The theme for the exchange was “Conservation, Health and Economic Opportunities.” I was asked by Amanda, my Public Affairs Officer at the Embassy, if I would come along and do a session on tourism since wildlife protection, water and sustainability were all part of the agenda. I agreed and since I was invited to come along for the entire week to help out I figured, why not?
Overall the exchange was exhausting but a lot of fun. When the group was on the Botswana side of the border we stayed on a nature reserve where we went on a game drive:
Had a presentation by CDC about nutrition and sexual health, did a career panel with a number of community leaders, and did community service projects. My group was responsible to cleaning up a community center, which included collecting, installing garbage bins and planting trees:
As with any event, there were a number of funny (and at times, frustrating) hiccups along the way. For instance, the contact at the nature reserve agreed to arrange a bus to pick up the Botswana kids to drive them an hour to the reserve. I was standing at the school with fifteen kids, six teachers and at least two dozen pieces of luggage when a combi pulled up playing deafening reggae music. A combi, for those of you less familiar is a family sized van which holds about 10-12 people VERY uncomfortably. You cannot fit any luggage or really anything larger than a purse which can sit on your lap in a combi because everyone is squeezed in so tightly. I calmly called Amanda (the Embassy PAO in charge of the Botswana portion of the exchange) and asked for permission to take matters into my own hands. Once said permission was obtained the person at the nature reserve realized he made a grave mistake and I would be all over him to get this right until the minute we departed for Zim. I guess it is the event planner in me.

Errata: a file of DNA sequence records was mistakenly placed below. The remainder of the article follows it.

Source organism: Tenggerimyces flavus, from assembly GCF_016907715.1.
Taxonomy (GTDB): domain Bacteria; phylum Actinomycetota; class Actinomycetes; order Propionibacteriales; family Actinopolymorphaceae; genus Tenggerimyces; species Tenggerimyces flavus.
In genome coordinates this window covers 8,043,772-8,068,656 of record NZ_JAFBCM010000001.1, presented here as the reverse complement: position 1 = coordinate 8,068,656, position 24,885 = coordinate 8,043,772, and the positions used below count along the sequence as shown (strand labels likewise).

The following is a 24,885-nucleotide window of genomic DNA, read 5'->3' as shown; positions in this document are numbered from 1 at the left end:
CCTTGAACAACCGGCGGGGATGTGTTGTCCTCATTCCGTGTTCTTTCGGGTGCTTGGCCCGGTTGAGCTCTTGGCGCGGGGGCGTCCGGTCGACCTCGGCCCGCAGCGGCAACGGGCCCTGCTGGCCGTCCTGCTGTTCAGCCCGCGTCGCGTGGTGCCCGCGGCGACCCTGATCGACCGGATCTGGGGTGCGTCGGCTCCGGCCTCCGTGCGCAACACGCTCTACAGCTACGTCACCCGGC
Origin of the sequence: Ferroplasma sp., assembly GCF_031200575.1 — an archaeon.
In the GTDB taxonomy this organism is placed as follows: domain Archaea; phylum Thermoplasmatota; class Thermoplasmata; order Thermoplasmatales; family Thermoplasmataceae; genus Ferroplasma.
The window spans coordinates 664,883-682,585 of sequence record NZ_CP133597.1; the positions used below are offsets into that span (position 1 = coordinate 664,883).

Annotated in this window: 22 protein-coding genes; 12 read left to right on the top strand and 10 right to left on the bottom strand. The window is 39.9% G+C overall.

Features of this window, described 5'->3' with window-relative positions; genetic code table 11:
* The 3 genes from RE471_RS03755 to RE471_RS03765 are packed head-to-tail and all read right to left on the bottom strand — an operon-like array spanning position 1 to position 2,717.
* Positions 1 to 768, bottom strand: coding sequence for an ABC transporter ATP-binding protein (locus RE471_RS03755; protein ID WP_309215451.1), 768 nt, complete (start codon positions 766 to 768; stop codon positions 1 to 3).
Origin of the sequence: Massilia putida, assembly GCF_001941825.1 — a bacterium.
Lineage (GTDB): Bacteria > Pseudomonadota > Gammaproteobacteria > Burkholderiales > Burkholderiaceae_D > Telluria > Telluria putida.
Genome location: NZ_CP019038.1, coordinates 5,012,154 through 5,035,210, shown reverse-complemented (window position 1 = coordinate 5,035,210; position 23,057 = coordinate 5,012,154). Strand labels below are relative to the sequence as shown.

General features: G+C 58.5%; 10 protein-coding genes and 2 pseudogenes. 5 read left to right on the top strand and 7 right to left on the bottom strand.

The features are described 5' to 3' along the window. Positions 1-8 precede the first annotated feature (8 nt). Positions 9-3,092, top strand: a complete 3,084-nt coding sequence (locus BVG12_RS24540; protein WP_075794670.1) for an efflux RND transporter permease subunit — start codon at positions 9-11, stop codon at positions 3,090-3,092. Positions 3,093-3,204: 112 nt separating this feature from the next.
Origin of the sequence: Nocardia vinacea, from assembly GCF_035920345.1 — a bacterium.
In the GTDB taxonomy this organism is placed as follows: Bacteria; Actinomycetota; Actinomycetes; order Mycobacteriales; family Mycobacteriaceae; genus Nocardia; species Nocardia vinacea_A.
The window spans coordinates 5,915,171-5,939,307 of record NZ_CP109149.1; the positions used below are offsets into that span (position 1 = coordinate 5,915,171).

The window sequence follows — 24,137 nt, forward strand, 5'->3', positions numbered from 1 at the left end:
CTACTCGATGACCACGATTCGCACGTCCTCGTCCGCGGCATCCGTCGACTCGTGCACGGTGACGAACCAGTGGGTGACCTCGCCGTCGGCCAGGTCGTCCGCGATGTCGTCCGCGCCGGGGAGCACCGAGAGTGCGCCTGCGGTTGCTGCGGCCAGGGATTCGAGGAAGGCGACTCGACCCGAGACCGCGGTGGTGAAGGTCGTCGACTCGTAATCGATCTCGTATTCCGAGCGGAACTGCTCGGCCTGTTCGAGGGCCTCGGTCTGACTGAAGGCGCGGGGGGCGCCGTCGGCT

I also took one for the team when, just as we were getting prepared to start our very first session, I discovered, quite painfully, that there was a huge wasp nest directly over the door. So you basically couldn’t get in or out without being attacked. Apparently wasps are my kryptonite, because those stings all over my back, neck and shoulders lasted about three weeks.
But, one of the best/worst funny moments happened on the first night at the reserve. The kids and teachers were actually camping on the reserve. The rest of the Embassy staffers (myself included) were staying an hour away at a hotel in town. We were so exhausted that first day and desperate to get back to our hotels in order to get some sleep. After driving 45 minutes from the campsite to the gate of the reserve we had to stop in order to open up the gates. I jumped out of the SUV, ran up to the gate to find it chained and locked. Keep in mind it was about 11:30pm and there was no cell phone reception in the reserve. I turned around to the two vehicles anxiously watching me and shook my head. They thought I was kidding. After searching around the shed next to the gate we found a key and managed to let ourselves out. No such thing as a dull moment in the wilderness.